“China tolerates Christian church services,” writes former Time magazine correspondent David Aikman, “but only within the narrow boundaries of theology and church life dictated by the State Administration for Religious Affairs, which oversees two church umbrella groups, the Chinese Patriotic Catholic Association and, for Protestants, the Three-Self Patriotic Movement (TSPM).”
Aikman, who spent decades covering China — and who speaks fluent Chinese — worries in an article for American Roundtable about the fate of China’s millions of Christians. Some say China has more Christians than any other nation.
“Estimates of the number of Christians in China vary widely, ranging from the Three-Self figure of about 20 million for its own churches to that of outside observers who say the total is as high as 130 million. The reason? Most Chinese Christians belong to unofficial house churches like Shouwang, which reject Communist Party-controlled Three-Self theology and consider God — not the Communist Party — the head of the church. The number of house-church Christians, while hard to estimate, is likely more than 60 million.”
Other estimates put the number as high was 150 million. Aikman writes:
The recent crackdown on house-church Christians is the outgrowth of a Communist Party initiative launched last December, called “Operation Deterrence,” to force all house-church Christians to be incorporated with the TSPM (Three-Self) or suffer persecution. In light of the savage treatment of practitioners of Falun Gong, a meditation group brutally repressed since 1999, the implications of “Operation Deterrence” are alarming.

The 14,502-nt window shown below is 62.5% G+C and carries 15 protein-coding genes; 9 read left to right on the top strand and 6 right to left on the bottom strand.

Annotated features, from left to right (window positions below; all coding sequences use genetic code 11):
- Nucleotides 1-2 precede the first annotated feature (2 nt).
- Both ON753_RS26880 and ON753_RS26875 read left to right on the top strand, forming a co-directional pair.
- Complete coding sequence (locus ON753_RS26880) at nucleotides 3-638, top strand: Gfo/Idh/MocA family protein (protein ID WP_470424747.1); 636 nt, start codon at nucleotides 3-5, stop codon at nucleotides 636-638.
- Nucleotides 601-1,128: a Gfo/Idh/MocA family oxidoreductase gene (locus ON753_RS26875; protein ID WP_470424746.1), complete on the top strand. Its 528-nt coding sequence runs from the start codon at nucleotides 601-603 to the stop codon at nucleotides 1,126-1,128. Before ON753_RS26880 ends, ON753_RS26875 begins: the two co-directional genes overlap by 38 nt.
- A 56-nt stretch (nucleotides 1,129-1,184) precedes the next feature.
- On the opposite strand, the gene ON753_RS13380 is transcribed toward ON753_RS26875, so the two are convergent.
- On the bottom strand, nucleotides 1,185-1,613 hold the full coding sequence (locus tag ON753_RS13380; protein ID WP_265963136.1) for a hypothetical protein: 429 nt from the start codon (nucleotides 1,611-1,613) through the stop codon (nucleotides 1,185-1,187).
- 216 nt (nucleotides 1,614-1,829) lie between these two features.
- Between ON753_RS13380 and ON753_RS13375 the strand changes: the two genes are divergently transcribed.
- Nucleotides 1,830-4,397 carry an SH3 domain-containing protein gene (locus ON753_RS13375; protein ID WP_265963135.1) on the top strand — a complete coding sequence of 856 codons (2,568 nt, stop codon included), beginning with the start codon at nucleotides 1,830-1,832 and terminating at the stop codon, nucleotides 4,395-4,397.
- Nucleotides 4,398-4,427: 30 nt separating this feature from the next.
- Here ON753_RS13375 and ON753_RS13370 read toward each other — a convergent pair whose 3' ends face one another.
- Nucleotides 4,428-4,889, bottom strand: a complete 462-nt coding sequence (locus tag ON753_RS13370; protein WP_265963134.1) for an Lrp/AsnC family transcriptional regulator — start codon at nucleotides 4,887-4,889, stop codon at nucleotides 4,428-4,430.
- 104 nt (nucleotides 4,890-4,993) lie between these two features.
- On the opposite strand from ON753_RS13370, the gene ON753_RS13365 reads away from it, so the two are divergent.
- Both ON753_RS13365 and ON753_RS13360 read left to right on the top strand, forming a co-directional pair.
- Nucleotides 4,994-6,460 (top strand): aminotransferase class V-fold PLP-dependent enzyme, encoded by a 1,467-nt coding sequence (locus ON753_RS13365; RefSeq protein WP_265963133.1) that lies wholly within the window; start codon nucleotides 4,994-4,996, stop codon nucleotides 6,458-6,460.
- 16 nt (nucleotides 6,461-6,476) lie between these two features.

Shouwang Church was founded in 1993 by Jin Tianming, a graduate of Beijing’s prestigious Tsinghua University. Its steady growth is partly due to the increase in recent years of Christian converts among urban professionals, but it’s also due to skillful self-administration. Its literary quarterly “Almond Flowers” recently published a detailed explanation of why Shouwang refused to join the TSPM.
Evangelical churches around the world, of course, have always stressed the need for Christians to share their faith. The TSPM, however, forbids its members to evangelize.
The crackdown on Christians is part of a rising tide of repression against dissent that’s often accompanied by interrogations and torture. Recently, the wife of blind human rights activist Chen Guangcheng said that she and her husband were beaten and tortured for several hours by a gang of plainclothes thugs led by the village Communist Party secretary.
Worryingly, some of the Shouwang church detainees found TSPM representatives taking part in the police interrogations, “educating” and “rebuking” the Shouwang Christians. Incredibly, TSPM Chairman Fu Xianyou denies that house churches even exist.